The monthly average WTI crude oil spot price fell from an average of $76/bbl in November to $59/bbl in December. Like Brent crude oil prices, WTI prices have decreased considerably, with monthly average prices falling by more than 44% as of December after reaching their 2014 peak of $106/bbl in June. EIA now expects WTI crude oil prices to average $55/bbl in 2015, $8/bbl lower than in last month's STEO, and $71/bbl in 2016. The discount of WTI to Brent crude oil is forecast to widen slightly from current levels later in the forecast, averaging $3/bbl in 2015 and $4/bbl in 2016.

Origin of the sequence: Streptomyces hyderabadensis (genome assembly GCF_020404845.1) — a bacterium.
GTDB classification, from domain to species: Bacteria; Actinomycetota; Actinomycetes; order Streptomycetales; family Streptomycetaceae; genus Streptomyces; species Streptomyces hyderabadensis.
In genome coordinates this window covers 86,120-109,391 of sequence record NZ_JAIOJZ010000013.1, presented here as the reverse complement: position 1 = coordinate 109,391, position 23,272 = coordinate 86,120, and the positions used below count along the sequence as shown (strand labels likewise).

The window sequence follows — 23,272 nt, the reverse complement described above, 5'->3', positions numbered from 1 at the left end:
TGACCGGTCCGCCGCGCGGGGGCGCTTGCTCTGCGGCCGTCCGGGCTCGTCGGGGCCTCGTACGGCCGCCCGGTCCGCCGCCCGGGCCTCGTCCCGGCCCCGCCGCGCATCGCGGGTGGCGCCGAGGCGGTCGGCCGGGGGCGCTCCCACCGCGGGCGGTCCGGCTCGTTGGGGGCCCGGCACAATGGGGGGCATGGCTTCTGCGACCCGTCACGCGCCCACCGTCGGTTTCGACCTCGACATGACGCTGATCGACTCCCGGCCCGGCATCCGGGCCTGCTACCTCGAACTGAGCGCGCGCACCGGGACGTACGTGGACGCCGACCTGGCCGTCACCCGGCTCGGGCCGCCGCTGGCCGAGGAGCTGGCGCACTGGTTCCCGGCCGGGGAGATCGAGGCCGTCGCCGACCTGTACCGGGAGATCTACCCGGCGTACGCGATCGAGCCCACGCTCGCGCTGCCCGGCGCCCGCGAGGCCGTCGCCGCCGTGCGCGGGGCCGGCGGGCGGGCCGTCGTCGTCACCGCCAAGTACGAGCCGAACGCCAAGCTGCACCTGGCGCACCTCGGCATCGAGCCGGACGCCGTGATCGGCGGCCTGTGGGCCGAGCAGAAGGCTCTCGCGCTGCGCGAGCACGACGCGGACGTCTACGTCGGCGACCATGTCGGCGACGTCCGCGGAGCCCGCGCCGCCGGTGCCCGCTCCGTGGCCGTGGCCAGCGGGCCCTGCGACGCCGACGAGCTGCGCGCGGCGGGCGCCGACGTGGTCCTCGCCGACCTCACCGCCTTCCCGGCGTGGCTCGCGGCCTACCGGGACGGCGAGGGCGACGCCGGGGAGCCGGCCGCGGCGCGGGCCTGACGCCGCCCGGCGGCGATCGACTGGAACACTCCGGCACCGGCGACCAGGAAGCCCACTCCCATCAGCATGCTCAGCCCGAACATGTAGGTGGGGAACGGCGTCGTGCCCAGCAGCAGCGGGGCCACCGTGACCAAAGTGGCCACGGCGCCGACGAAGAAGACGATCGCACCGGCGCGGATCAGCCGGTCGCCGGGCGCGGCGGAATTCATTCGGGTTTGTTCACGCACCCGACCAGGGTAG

However, the current values of futures and options contracts suggest high uncertainty in the price outlook (Market Prices and Uncertainty Report). WTI futures contracts for April 2015 delivery, traded during the five-day period ending January 8, averaged $51/bbl. Implied volatility averaged 48%, establishing the lower and upper limits of the 95% confidence interval for the market's expectations of monthly average WTI prices in April 2015 at $34/bbl and $76/bbl, respectively. The 95% confidence interval for market expectations widens considerably over time, with lower and upper limits of $28/bbl and $112/bbl for prices in December 2015. Last year at this time, WTI for April 2014 delivery averaged $98/bbl, and implied volatility averaged 16%. The corresponding lower and upper limits of the 95% confidence interval were $86/bbl and $113/bbl.